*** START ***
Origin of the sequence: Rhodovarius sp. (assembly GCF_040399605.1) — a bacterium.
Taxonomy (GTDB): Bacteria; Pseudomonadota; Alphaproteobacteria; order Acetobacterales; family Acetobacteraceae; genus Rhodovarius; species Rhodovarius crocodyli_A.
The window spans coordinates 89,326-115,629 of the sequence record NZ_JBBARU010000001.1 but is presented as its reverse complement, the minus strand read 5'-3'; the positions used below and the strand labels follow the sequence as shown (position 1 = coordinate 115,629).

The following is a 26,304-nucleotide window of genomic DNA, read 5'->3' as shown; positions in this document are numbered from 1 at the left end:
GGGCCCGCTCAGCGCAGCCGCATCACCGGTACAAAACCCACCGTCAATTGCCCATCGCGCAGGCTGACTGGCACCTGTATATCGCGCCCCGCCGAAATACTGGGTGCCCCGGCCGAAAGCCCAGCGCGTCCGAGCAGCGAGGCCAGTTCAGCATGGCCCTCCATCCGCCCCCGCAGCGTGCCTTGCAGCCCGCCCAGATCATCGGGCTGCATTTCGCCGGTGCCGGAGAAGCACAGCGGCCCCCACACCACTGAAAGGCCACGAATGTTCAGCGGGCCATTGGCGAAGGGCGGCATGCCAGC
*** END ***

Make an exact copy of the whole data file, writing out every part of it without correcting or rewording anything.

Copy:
Origin of the sequence: Rhodovarius sp. (assembly GCF_040399605.1) — a bacterium.
Taxonomy (GTDB): Bacteria; Pseudomonadota; Alphaproteobacteria; order Acetobacterales; family Acetobacteraceae; genus Rhodovarius; species Rhodovarius crocodyli_A.
The window spans coordinates 89,326-115,629 of the sequence record NZ_JBBARU010000001.1 but is presented as its reverse complement, the minus strand read 5'-3'; the positions used below and the strand labels follow the sequence as shown (position 1 = coordinate 115,629).

The following is a 26,304-nucleotide window of genomic DNA, read 5'->3' as shown; positions in this document are numbered from 1 at the left end:
GGGCCCGCTCAGCGCAGCCGCATCACCGGTACAAAACCCACCGTCAATTGCCCATCGCGCAGGCTGACTGGCACCTGTATATCGCGCCCCGCCGAAATACTGGGTGCCCCGGCCGAAAGCCCAGCGCGTCCGAGCAGCGAGGCCAGTTCAGCATGGCCCTCCATCCGCCCCCGCAGCGTGCCTTGCAGCCCGCCCAGATCATCGGGCTGCATTTCGCCGGTGCCGGAGAAGCACAGCGGCCCCCACACCACTGAAAGGCCACGAATGTTCAGCGGGCCATTGGCGAAGGGCGGCATGCCAGC